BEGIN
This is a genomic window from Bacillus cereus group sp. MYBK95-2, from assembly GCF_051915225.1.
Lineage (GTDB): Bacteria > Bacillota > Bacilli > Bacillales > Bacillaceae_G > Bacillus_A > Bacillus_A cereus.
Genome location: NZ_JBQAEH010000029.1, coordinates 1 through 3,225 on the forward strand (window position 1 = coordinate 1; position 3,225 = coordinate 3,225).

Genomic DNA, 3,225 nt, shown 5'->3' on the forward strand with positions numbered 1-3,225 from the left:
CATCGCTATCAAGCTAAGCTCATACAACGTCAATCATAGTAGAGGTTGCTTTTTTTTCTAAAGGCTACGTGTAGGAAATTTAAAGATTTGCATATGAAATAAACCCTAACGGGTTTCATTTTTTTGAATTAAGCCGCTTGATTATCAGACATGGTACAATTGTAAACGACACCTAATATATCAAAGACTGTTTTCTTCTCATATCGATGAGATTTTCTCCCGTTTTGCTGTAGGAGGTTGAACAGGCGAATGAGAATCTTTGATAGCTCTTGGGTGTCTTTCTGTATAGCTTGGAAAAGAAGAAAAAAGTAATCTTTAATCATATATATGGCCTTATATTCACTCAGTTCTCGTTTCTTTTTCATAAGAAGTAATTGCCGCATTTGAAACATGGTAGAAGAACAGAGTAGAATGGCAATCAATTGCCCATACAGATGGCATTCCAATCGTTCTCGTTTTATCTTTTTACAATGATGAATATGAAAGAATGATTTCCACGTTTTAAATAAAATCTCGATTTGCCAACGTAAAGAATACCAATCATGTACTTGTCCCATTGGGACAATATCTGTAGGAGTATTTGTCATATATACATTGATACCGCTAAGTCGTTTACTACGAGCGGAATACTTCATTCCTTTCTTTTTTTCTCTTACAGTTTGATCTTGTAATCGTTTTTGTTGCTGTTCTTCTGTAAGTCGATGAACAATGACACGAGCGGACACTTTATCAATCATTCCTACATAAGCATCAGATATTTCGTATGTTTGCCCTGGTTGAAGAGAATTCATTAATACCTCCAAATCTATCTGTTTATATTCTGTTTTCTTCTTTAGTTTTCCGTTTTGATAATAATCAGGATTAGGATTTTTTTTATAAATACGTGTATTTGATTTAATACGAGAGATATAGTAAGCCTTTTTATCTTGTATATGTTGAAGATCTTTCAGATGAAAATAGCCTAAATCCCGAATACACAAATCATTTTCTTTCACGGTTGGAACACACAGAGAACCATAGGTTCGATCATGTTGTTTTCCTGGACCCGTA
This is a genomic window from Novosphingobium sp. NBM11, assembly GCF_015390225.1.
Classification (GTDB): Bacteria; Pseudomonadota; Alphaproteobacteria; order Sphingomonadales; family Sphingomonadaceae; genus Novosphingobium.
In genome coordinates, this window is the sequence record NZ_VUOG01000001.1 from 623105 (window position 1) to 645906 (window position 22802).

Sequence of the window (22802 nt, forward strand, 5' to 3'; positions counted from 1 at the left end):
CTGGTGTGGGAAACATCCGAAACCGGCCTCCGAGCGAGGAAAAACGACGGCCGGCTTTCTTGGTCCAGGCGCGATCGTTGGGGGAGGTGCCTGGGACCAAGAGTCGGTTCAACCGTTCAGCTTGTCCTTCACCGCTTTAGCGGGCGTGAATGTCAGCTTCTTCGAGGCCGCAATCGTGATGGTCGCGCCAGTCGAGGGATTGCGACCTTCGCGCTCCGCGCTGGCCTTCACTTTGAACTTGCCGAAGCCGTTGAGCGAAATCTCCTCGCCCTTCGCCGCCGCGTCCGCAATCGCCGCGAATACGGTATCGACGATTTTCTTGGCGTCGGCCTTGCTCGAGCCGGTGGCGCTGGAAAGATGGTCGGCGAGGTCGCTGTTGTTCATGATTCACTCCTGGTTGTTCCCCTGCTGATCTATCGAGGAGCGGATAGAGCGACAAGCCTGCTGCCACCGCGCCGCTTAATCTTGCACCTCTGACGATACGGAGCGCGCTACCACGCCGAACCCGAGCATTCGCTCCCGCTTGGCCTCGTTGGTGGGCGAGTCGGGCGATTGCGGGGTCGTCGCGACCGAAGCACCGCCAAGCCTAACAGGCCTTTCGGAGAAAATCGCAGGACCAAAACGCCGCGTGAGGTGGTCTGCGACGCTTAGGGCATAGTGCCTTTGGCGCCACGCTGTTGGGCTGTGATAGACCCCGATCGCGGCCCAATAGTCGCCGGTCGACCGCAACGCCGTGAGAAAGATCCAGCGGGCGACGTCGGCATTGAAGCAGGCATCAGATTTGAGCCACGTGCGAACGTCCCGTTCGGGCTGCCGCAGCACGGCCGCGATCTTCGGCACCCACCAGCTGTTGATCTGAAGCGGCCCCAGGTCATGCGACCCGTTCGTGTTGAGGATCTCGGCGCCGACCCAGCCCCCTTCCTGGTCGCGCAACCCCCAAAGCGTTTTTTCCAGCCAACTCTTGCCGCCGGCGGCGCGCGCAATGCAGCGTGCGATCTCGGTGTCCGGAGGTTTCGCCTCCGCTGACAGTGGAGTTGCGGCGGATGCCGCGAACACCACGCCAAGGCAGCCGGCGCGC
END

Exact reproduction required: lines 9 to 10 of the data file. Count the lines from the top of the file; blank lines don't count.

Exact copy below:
Sequence of the window (22802 nt, forward strand, 5' to 3'; positions counted from 1 at the left end):
CTGGTGTGGGAAACATCCGAAACCGGCCTCCGAGCGAGGAAAAACGACGGCCGGCTTTCTTGGTCCAGGCGCGATCGTTGGGGGAGGTGCCTGGGACCAAGAGTCGGTTCAACCGTTCAGCTTGTCCTTCACCGCTTTAGCGGGCGTGAATGTCAGCTTCTTCGAGGCCGCAATCGTGATGGTCGCGCCAGTCGAGGGATTGCGACCTTCGCGCTCCGCGCTGGCCTTCACTTTGAACTTGCCGAAGCCGTTGAGCGAAATCTCCTCGCCCTTCGCCGCCGCGTCCGCAATCGCCGCGAATACGGTATCGACGATTTTCTTGGCGTCGGCCTTGCTCGAGCCGGTGGCGCTGGAAAGATGGTCGGCGAGGTCGCTGTTGTTCATGATTCACTCCTGGTTGTTCCCCTGCTGATCTATCGAGGAGCGGATAGAGCGACAAGCCTGCTGCCACCGCGCCGCTTAATCTTGCACCTCTGACGATACGGAGCGCGCTACCACGCCGAACCCGAGCATTCGCTCCCGCTTGGCCTCGTTGGTGGGCGAGTCGGGCGATTGCGGGGTCGTCGCGACCGAAGCACCGCCAAGCCTAACAGGCCTTTCGGAGAAAATCGCAGGACCAAAACGCCGCGTGAGGTGGTCTGCGACGCTTAGGGCATAGTGCCTTTGGCGCCACGCTGTTGGGCTGTGATAGACCCCGATCGCGGCCCAATAGTCGCCGGTCGACCGCAACGCCGTGAGAAAGATCCAGCGGGCGACGTCGGCATTGAAGCAGGCATCAGATTTGAGCCACGTGCGAACGTCCCGTTCGGGCTGCCGCAGCACGGCCGCGATCTTCGGCACCCACCAGCTGTTGATCTGAAGCGGCCCCAGGTCATGCGACCCGTTCGTGTTGAGGATCTCGGCGCCGACCCAGCCCCCTTCCTGGTCGCGCAACCCCCAAAGCGTTTTTTCCAGCCAACTCTTGCCGCCGGCGGCGCGCGCAATGCAGCGTGCGATCTCGGTGTCCGGAGGTTTCGCCTCCGCTGACAGTGGAGTTGCGGCGGATGCCGCGAACACCACGCCAAGGCAGCCGGCGCGC